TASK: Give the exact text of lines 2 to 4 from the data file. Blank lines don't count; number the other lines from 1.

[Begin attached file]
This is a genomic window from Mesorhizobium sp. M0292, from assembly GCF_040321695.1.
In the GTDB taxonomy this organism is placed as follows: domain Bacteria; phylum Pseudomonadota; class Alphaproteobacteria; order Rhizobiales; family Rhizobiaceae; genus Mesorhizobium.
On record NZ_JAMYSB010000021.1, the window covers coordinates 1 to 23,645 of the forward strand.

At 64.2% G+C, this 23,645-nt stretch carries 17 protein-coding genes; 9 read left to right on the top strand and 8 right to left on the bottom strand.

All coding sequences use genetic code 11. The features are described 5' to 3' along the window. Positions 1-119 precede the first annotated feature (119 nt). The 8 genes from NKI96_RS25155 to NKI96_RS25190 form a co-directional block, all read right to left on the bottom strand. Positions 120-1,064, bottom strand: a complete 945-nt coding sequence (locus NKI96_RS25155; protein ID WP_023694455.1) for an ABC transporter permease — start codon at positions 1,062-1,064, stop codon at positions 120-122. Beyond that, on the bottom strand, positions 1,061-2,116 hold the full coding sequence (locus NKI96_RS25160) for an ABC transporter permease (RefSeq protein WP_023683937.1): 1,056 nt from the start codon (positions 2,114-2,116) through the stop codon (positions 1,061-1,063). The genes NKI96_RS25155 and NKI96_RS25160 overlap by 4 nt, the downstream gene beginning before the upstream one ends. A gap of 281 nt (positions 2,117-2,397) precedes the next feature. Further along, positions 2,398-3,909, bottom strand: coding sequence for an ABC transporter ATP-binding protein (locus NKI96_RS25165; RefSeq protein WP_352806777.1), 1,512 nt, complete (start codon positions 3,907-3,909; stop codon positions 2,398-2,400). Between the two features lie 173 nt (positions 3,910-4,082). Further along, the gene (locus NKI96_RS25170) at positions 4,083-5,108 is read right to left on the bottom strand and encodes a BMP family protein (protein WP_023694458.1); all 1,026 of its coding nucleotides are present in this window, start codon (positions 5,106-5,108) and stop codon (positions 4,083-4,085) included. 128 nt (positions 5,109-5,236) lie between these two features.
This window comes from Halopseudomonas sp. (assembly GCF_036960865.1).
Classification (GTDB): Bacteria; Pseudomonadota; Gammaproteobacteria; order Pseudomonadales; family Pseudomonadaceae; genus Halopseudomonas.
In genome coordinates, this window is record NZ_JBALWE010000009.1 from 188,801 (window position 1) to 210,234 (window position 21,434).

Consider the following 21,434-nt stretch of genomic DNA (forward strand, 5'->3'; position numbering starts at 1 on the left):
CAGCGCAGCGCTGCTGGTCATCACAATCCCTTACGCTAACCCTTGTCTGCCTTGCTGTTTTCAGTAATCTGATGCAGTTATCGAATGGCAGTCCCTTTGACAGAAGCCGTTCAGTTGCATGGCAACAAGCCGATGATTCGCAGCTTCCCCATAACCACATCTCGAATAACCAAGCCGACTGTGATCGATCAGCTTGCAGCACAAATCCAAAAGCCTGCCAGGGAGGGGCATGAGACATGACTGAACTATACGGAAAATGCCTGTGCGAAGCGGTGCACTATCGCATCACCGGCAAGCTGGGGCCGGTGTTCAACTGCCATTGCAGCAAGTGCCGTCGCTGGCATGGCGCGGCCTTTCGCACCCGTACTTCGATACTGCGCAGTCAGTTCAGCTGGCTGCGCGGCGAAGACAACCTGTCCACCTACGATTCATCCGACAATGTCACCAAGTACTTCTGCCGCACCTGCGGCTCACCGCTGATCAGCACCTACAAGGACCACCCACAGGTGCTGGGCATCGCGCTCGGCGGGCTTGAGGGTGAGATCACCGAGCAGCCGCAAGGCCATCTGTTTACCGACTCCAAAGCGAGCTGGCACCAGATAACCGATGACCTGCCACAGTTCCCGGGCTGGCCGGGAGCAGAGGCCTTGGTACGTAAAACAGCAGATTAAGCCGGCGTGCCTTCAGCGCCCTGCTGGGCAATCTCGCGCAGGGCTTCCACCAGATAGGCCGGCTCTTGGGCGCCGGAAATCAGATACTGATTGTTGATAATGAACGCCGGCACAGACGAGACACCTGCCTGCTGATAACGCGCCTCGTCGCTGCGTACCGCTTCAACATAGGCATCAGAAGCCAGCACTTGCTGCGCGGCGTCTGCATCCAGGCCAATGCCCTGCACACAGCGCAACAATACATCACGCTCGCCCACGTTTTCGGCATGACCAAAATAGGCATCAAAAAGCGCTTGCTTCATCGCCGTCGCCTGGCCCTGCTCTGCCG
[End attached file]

In the GTDB taxonomy this organism is placed as follows: domain Bacteria; phylum Pseudomonadota; class Alphaproteobacteria; order Rhizobiales; family Rhizobiaceae; genus Mesorhizobium.
On record NZ_JAMYSB010000021.1, the window covers coordinates 1 to 23,645 of the forward strand.

At 64.2% G+C, this 23,645-nt stretch carries 17 protein-coding genes; 9 read left to right on the top strand and 8 right to left on the bottom strand.